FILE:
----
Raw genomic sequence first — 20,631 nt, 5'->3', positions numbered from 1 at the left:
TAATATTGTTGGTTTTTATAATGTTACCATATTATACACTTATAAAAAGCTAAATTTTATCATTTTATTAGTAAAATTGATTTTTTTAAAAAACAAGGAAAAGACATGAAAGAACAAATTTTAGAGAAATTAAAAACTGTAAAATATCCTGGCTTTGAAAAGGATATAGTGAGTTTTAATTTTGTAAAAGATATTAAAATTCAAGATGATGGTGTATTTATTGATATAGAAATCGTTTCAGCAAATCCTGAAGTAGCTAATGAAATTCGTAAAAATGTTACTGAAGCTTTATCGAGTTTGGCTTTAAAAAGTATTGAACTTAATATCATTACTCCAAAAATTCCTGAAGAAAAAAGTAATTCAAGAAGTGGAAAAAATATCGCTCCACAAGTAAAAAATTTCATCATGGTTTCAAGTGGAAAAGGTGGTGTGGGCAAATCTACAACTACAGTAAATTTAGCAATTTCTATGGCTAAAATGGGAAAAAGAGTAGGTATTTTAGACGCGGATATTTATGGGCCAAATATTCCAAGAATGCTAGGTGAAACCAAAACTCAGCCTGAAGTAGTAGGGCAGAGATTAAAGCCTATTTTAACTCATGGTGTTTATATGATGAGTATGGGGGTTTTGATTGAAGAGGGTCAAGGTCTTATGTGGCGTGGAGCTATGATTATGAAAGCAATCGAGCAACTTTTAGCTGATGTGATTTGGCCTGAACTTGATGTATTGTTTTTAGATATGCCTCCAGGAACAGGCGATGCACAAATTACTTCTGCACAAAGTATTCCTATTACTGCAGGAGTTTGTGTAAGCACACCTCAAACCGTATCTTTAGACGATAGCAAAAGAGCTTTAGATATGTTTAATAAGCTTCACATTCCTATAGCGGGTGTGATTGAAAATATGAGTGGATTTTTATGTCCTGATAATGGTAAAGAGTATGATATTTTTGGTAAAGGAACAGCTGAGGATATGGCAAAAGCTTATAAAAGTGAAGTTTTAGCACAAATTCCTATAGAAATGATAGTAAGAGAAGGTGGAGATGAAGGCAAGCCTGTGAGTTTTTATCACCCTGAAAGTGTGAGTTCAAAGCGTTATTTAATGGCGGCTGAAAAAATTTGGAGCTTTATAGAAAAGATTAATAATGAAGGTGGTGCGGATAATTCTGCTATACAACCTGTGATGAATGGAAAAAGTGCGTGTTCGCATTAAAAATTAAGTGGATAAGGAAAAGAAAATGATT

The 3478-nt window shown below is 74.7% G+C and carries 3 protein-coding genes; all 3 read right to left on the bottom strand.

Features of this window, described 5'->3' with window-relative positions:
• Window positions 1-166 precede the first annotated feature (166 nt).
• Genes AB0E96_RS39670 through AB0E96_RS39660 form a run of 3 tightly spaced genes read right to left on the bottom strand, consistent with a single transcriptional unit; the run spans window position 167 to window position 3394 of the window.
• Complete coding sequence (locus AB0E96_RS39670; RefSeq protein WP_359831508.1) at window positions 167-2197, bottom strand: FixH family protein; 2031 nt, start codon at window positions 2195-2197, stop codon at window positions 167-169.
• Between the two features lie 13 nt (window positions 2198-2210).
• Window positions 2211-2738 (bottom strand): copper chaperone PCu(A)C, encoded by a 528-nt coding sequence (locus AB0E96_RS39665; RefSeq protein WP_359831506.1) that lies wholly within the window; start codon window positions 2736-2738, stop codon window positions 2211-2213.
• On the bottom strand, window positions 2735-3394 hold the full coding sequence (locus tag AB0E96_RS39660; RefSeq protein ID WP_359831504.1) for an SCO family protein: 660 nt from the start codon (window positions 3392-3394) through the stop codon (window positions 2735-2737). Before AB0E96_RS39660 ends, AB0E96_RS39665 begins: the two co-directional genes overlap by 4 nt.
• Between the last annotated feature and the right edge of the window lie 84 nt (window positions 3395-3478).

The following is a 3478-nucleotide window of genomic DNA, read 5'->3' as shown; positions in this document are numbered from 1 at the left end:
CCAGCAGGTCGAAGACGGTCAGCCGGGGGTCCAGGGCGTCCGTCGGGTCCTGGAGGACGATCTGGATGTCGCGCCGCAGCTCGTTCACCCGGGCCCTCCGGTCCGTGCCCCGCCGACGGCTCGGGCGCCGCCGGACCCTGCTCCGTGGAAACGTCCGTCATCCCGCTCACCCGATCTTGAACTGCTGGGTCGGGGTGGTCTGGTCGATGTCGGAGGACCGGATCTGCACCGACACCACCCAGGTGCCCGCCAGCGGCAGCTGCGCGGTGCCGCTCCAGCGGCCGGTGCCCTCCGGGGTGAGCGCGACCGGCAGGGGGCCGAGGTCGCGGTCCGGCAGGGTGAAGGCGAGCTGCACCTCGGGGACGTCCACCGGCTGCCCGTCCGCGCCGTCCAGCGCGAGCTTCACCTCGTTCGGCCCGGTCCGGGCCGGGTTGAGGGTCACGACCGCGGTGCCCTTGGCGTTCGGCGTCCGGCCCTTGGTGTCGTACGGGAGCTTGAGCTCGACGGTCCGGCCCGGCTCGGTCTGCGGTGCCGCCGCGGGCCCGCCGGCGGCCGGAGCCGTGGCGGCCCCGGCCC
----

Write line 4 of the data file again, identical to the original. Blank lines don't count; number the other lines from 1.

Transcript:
Features of this window, described 5'->3' with window-relative positions: